United States District Court, D. South Carolina
REPORT AND RECOMMENDATION
KAYMANI D. WEST, UNITED STATES MAGISTRATE JUDGE
McCullough, Jr., (“Petitioner”), proceeding pro
se, is incarcerated at the Federal Correctional Institution
Williamsburg in Salters, South Carolina, a facility of the
federal Bureau of Prisons (“BOP”). He filed the
instant petition for a writ of habeas corpus pursuant to 28
U.S.C. § 2241. Pursuant to the provisions of 28 U.S.C.
§ 636(b)(1)(B) and Local Civil Rule 73.02(B)(2)(c)
(D.S.C.), the undersigned is authorized to review such
petitions and submit findings and recommendations to the
district judge. For the reasons that follow, the undersigned
recommends the district judge dismiss the Petition in this
case without requiring Respondent to file an answer.
Factual and Procedural Background
argues the BOP's delayed implementation of the First Step
Act's good time credits “fix”
violates due process of law and the rules of statutory
construction. ECF No. 11 at 6. Petitioner contends that under
the First Step Act an inmate showing exemplary compliance
with institutional rules receives 54 days of good time,
instead of the previously awarded 47 days. Id. at 7.
Petitioner argues the BOP has continued to only provide 47
days of credit, claiming the BOP has “embarked on a
play of words of ambiguous language” to “delay or
prevent [it] from having to implement such change in law
(mandate)” until it develops an unrelated risk and
needs assessment system. Id. Petitioner argues the
congressional mandate involving the 54 days does not require
the BOP to create a particular system before the mandate is
applied. Id. Petitioner seeks an order compelling
the BOP to comply with the congressional mandate and
immediately implement the 54 days into the calculation of his
sentence. Id. at 8.
Standard of Review
established local procedure in this judicial district, a
careful review has been made of this Petition pursuant to the
Rules Governing Section 2254 Proceedings for the United
States District Court,  the Anti-Terrorism and Effective Death
Penalty Act of 1996 (AEDPA), Pub. L. No. 104-132, 110 Stat.
1214, and other habeas corpus statutes. Pro se complaints are
held to a less stringent standard than those drafted by
attorneys. Gordon v. Leeke, 574 F.2d 1147, 1151 (4th
Cir. 1978). A federal court is charged with liberally
construing a complaint filed by a pro se litigant to allow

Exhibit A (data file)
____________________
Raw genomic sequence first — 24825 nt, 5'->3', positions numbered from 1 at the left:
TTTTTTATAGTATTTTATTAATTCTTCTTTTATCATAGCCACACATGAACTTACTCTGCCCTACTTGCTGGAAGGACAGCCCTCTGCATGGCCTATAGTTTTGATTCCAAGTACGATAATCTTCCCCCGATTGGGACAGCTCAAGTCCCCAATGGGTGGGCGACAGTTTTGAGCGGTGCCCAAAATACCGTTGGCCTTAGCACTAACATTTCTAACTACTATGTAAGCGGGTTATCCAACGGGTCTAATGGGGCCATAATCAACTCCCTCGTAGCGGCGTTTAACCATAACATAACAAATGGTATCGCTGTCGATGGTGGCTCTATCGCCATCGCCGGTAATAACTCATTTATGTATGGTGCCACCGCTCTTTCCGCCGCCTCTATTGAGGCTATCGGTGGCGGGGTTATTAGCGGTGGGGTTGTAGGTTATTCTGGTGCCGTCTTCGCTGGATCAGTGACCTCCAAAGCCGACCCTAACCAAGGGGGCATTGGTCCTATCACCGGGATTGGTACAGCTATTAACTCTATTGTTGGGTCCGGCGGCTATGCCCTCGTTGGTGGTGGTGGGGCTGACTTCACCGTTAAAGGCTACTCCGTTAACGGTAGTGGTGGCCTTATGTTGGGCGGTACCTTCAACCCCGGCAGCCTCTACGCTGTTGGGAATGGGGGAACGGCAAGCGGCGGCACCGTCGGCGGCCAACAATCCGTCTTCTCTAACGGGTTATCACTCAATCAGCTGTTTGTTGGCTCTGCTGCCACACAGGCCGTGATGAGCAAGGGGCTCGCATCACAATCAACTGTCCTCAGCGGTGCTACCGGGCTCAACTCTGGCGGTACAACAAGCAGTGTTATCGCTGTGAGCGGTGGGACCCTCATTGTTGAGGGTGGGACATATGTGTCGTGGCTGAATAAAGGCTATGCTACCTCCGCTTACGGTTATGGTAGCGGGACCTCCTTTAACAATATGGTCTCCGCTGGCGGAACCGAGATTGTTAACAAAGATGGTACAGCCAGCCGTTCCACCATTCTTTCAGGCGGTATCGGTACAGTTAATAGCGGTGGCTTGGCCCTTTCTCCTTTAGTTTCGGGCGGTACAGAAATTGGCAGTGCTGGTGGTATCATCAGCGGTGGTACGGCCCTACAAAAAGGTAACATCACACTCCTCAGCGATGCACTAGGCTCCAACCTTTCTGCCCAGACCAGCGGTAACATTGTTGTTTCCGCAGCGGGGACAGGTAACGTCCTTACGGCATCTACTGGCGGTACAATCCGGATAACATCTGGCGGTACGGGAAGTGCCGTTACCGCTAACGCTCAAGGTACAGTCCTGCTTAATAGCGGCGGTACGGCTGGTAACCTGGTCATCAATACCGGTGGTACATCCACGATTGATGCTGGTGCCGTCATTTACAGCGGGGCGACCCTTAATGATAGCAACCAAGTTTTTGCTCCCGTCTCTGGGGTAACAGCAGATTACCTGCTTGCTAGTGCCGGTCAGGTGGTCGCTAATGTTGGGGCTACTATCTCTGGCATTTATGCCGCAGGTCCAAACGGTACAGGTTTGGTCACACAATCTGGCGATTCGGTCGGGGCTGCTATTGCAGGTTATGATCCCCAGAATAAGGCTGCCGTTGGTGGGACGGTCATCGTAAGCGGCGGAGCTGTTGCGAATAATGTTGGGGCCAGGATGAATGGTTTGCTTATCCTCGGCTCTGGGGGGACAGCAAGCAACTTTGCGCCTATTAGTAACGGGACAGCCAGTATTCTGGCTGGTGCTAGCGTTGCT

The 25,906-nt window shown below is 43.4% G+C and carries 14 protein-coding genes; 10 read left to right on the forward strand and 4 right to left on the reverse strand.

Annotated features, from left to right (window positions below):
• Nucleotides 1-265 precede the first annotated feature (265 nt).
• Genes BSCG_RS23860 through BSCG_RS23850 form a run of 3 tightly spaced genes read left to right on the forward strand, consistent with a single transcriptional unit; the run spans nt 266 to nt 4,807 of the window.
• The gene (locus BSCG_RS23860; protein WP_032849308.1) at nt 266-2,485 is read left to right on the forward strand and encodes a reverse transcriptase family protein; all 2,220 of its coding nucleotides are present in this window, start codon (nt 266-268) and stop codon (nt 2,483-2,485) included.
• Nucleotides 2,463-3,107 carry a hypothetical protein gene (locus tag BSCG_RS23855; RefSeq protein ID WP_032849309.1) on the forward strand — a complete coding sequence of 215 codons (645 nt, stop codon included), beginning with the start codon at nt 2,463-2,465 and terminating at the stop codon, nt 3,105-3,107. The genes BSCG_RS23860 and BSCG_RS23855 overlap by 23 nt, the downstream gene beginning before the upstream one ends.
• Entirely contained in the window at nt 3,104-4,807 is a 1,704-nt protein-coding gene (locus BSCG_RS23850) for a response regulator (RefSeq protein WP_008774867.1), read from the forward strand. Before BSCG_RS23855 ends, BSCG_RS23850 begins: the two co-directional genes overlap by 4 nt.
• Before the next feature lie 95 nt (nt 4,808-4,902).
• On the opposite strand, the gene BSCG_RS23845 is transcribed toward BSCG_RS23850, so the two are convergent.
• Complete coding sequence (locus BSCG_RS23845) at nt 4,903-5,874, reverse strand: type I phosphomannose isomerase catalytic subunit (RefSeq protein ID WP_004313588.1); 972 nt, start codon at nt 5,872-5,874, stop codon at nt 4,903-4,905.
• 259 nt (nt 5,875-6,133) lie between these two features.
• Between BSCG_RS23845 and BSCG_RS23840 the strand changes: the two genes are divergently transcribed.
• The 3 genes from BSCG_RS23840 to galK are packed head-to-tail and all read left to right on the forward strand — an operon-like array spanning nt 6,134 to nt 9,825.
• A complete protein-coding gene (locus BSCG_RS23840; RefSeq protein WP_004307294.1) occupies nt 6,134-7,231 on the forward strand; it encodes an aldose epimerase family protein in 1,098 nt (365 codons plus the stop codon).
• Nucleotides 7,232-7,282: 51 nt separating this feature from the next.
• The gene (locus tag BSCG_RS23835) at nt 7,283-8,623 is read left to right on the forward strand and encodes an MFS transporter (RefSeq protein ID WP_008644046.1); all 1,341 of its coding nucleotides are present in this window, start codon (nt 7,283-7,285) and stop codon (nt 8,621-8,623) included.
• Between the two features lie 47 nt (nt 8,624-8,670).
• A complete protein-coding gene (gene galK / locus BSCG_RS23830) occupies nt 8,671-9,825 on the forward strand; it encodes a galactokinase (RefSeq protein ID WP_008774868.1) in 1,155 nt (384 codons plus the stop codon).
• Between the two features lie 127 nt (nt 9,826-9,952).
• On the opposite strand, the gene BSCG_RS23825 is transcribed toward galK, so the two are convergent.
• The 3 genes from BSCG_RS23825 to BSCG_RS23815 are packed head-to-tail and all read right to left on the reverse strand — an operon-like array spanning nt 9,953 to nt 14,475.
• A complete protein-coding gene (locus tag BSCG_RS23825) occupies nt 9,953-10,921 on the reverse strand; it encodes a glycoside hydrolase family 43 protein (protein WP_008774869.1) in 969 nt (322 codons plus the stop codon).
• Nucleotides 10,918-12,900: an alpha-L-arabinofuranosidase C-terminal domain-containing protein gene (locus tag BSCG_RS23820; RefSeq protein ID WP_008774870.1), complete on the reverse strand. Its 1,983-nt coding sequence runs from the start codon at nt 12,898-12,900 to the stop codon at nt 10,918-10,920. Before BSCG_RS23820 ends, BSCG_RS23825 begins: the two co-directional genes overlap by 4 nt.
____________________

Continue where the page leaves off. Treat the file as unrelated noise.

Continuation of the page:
the development of a potentially meritorious case.
Erickson v. Pardus, 551 U.S. 89, 94 (2007). In
evaluating a pro se complaint, the plaintiff's
allegations are assumed to be true. Fine v. City of
N.Y., 529 F.2d 70, 74 (2d Cir. 1975). The mandated
liberal construction afforded to pro se pleadings means that
if the court can reasonably read the pleadings to state a
valid claim on which the plaintiff could prevail, it should
do so. Nevertheless, the requirement of liberal construction
does not mean that the court can ignore a clear failure in
the pleading to allege facts that set forth a claim currently
cognizable in a federal district court. Weller v.
Dep't of Soc. Servs., 901 F.2d 387, 390-91 (4th Cir.
is required to exhaust his administrative remedies within the
BOP before submitting a § 2241 Petition in this case.
Although § 2241 does not contain a statutory exhaustion
requirement, courts consistently require prisoners to exhaust
their administrative remedies prior to seeking habeas review
under § 2241. See Braden v. 30th Judicial Circuit
Court, 410 U.S. 484, 490-91 (1973) (requiring exhaustion
in 28 U.S.C. § 2241 matter); McClung v.
Shearin, 90 Fed.Appx. 444, 445 (4th Cir. 2004)
(“Federal prisoners must exhaust their administrative
remedies prior to filing § 2241 petitions.”). This
requirement of exhaustion allows prison officials to develop
a factual record and “an opportunity to resolve
disputes concerning the exercise of their responsibilities
before being haled into court.” Jones v. Bock,
549 U.S. 199, 204 (2007).
admits he has not pursued any of his administrative remedies.
See ECF No. 11 at 2. Accordingly, Petitioner's
§ 2241 Petition is subject to summary dismissal for lack
Conclusion and Recommendation
foregoing reasons, the undersigned recommends the district
judge dismiss the Petition in the above-captioned matter